The Teatro Milagro production, which the company will tour and so is fairly simply staged, is a mixture of archaeology, myth and the present-day stories of three Hispanic young adults, each of whom is struggling to integrate their Mexican heritage with their North American home. Malan focuses on the Mayan part of it to emphasize the ideas of chaos and rebirth, but the play is a good reminder that a modern day Mexican or Guatemalan is connected to cultural practices that go back possibly 10,000 years or so.

I was taken by the energy and commitment of the cast — Tricia Castaneda-Gonzalez, Malan, Daniel Moreno and Ajai Terrazas-Tripathi — as they moved from the prosaic reality of Woodburn, Oregon, to the whirlwind of the climax of Mayan civilization, B’aktun 13.

Even under the influence of powerful decongesting and pain-relieving agents, I could go on at great length about “Hearing Voices,” the three-part program that Third Angle performed at Kaul Auditorium on Friday night. I won’t, but I could, so long count yourself lucky!

I’m a big fan of the poetic Dickman brothers, Matthew and Michael, and they contributed the long poem “Shadows” to the good graces of composer Nalin Silva, an old classmate of theirs from high school. Silva’s soundscape, which he executed with violinist Ron Blessinger (Third Angle’s artistic director), was mostly atmospheric and abstract, melancholy like the poem, though occasionally Blessinger tossed in a recognizable melody that seemed to fit a particular section of the poem. Maybe.

So the focus was on the words, which told autobiographical stories and speculated about life in these parts. I like how rich and gooey the language is, how physical and immediate. If “Shadows” was an oil painting painted by a local painter, it would be one by Henk Pander (who opened a show with Esther Podemski at the Oregon Jewish Museum last week, by the way) — so lush it can be a little scary. And the scary opens us up to ever-deeper descriptions and speculations about our fears and our obsessions, or at least those of the Dickmans.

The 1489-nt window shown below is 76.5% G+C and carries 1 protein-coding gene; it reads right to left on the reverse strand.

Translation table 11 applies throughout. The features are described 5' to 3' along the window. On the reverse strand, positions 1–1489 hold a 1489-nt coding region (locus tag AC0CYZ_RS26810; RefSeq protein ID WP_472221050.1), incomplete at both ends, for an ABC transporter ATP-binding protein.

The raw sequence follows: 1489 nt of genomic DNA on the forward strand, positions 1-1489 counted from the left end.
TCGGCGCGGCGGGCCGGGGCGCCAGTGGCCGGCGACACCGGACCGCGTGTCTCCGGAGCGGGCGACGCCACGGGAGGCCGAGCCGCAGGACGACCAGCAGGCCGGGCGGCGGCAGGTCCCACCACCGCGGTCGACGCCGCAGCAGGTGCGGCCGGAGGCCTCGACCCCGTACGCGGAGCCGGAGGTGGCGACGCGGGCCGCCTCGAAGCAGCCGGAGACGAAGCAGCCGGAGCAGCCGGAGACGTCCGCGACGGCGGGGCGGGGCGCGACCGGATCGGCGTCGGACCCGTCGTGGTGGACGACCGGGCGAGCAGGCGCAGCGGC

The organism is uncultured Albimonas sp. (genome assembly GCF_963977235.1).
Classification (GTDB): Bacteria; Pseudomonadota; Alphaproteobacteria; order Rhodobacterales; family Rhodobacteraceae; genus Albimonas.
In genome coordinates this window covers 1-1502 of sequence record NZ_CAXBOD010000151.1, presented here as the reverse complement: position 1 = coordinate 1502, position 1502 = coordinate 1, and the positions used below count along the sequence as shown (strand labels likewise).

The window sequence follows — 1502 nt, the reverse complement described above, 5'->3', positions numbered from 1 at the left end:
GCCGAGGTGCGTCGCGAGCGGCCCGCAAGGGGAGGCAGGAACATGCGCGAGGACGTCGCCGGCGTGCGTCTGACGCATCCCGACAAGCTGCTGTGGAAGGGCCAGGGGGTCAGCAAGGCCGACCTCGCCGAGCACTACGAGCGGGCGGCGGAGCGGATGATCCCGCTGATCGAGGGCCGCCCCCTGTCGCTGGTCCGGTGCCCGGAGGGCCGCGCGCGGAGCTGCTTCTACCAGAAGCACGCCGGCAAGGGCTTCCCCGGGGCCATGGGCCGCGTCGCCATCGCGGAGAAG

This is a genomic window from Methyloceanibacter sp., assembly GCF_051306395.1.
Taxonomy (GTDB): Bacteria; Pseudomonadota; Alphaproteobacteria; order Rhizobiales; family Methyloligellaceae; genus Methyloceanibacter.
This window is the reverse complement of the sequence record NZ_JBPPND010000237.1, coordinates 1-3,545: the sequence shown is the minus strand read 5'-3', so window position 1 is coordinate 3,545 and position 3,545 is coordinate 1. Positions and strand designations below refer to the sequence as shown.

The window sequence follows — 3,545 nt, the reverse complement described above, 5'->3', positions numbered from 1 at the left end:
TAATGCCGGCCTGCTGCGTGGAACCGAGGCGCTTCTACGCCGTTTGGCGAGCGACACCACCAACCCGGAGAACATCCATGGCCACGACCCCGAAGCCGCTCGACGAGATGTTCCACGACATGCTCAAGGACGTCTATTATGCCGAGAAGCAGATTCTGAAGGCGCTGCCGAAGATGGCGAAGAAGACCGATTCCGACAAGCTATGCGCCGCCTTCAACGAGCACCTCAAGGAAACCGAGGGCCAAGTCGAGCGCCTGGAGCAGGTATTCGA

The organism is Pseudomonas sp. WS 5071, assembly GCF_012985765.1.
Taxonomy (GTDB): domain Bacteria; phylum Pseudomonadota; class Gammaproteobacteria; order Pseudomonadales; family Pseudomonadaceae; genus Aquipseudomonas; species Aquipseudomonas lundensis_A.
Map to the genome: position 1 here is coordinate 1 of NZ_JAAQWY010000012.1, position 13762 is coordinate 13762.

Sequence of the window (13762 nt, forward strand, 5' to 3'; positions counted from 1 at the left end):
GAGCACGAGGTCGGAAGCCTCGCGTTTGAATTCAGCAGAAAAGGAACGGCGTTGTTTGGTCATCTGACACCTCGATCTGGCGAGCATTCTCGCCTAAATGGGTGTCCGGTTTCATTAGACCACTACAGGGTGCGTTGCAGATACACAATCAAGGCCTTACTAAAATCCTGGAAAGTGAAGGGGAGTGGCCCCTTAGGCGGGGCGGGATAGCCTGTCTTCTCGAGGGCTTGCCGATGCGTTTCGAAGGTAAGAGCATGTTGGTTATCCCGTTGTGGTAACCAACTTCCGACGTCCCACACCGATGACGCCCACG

Mostly, I wanted to read the poem, after they finished. And then I thought: Supertitles! We need supertitles for these Third Angle experiments in music and the word.

We got a decent-sized chunk of Stephen Andrew Taylor’s opera “Paradise Lost,” libretto by Marcia Johnson from a short novel by Ursula K. Le Guin, which DID have supertitles! So, yes, we could piece together Le Guin’s cool story about a 7-generation voyage between a failed Earth and a new planet. Six generations is a long time to hold things together among a few thousand humans aboard a spacecraft. Some pretty weird stuff might happen, stuff that threatens the mission, no matter how well Zero Generation planned things.

That’s a great premise for a piece of fiction and Taylor gives it voice and orchestration as an opera. I enjoyed the urgency of the music and its construction, though a full production and some reporting would be necessary for me to understand how it works exactly. Taylor teaches at the University of Illinois, and he brought the four singers in the concert with him, all of whom performed well. The orchestra was full of Third Angle regulars, so the music was in good hands.

The opener of the concert was Tom Johnson’s “Failing, A Very Difficult Piece for Solo String Bass,” played by Jason Schooler. It’s a delight, not so much because Johnson’s composition is THAT difficult to play, but because he asks the musician to speak as he plays, and speak normally, no matter how agitated or soothing the music becomes. And the conceit that it’s all about how the bassist fails to do this, either muffing the notes or the reading. And really, even if the bassist does both well enough to consider it a success, the bassist fails, because the piece is about “failing” not “succeeding.”

I know: Paradox. Actually, it reminded me of my Bob Dylan: “There’s no success like failure, and failure’s no success at all.” That one managed to trip me up most of sophomore year.

2 Responses.

  1. Vikki Mee says:

    Portland does have a science theater and it’s called OMSI. They need to be linked to this spectacular talent and the production of Dear Galileo.

    • Barry Johnson says:

      A very interesting thought! I never considered OMSI as a location for live theater, but there’s no reason not to. And I bet their grant-writers could make it so!